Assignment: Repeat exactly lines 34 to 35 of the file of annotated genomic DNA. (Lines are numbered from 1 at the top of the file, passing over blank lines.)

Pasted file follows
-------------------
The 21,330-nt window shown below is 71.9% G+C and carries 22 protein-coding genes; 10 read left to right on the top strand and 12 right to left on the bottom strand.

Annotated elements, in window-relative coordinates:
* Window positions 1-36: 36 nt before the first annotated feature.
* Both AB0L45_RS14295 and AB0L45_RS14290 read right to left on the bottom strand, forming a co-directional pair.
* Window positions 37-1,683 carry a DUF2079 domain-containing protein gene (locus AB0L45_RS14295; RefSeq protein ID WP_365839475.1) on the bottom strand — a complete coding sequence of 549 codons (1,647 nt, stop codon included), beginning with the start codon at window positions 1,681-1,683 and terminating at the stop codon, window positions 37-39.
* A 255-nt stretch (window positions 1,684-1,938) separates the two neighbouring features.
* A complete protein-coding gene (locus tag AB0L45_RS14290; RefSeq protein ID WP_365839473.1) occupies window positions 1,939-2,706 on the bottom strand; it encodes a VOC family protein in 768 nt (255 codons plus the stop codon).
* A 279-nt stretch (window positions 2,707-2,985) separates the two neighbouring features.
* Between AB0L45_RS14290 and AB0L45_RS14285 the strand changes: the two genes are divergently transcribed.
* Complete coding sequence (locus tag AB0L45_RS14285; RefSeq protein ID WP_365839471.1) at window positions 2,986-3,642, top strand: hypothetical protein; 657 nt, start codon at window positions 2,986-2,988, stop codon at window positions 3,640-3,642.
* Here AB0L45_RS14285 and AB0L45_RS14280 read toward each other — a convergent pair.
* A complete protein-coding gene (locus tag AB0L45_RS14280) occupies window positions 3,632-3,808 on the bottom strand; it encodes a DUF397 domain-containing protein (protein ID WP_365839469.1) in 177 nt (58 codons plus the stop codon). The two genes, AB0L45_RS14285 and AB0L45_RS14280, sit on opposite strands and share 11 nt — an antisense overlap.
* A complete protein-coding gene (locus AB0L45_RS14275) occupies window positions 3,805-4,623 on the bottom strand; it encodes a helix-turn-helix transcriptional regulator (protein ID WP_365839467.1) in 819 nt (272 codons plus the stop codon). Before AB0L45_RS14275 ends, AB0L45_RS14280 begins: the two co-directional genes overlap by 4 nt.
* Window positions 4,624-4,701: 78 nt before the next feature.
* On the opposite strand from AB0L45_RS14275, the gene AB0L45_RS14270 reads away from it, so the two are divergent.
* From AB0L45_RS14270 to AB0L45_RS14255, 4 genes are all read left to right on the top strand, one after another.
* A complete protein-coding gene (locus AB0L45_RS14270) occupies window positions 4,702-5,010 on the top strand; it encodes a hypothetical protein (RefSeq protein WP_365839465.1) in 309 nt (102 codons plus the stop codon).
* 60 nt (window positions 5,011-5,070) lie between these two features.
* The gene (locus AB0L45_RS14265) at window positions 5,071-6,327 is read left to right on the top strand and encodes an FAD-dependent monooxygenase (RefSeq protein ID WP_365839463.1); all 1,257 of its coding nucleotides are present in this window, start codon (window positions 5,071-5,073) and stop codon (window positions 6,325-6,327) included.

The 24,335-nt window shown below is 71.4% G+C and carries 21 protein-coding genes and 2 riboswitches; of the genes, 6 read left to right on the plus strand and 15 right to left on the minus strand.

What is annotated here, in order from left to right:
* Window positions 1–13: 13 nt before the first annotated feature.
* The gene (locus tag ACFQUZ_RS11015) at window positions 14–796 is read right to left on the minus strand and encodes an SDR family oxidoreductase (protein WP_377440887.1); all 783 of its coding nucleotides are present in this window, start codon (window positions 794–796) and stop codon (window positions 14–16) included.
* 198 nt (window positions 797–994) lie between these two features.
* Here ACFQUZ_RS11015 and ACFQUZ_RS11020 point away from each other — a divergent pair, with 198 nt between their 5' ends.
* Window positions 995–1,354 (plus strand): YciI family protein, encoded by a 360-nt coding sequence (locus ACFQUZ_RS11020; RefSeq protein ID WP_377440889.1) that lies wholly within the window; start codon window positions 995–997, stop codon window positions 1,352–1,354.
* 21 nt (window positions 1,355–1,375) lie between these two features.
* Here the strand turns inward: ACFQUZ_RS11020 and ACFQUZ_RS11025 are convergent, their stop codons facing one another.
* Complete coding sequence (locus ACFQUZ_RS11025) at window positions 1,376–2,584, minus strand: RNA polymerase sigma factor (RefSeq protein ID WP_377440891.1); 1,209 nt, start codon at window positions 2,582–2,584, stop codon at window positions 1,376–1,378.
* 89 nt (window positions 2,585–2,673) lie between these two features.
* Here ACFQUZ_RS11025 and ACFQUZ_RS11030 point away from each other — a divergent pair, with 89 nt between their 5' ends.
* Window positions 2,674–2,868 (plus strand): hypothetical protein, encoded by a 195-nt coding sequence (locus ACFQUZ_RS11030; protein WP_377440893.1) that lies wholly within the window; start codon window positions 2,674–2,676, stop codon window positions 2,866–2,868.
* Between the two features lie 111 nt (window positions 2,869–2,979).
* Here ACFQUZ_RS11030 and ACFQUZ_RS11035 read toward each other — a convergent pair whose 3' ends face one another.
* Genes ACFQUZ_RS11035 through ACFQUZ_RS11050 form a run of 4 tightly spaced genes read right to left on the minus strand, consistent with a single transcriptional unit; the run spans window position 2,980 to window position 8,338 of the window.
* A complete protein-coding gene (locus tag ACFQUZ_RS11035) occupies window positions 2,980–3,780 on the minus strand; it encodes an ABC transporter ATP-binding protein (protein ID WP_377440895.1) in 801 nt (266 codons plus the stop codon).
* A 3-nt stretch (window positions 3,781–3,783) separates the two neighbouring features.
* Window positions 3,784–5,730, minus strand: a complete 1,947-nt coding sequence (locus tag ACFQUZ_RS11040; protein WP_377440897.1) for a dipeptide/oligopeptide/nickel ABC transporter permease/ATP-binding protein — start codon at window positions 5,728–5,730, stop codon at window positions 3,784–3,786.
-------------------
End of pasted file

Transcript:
* Here ACFQUZ_RS11030 and ACFQUZ_RS11035 read toward each other — a convergent pair whose 3' ends face one another.
* Genes ACFQUZ_RS11035 through ACFQUZ_RS11050 form a run of 4 tightly spaced genes read right to left on the minus strand, consistent with a single transcriptional unit; the run spans window position 2,980 to window position 8,338 of the window.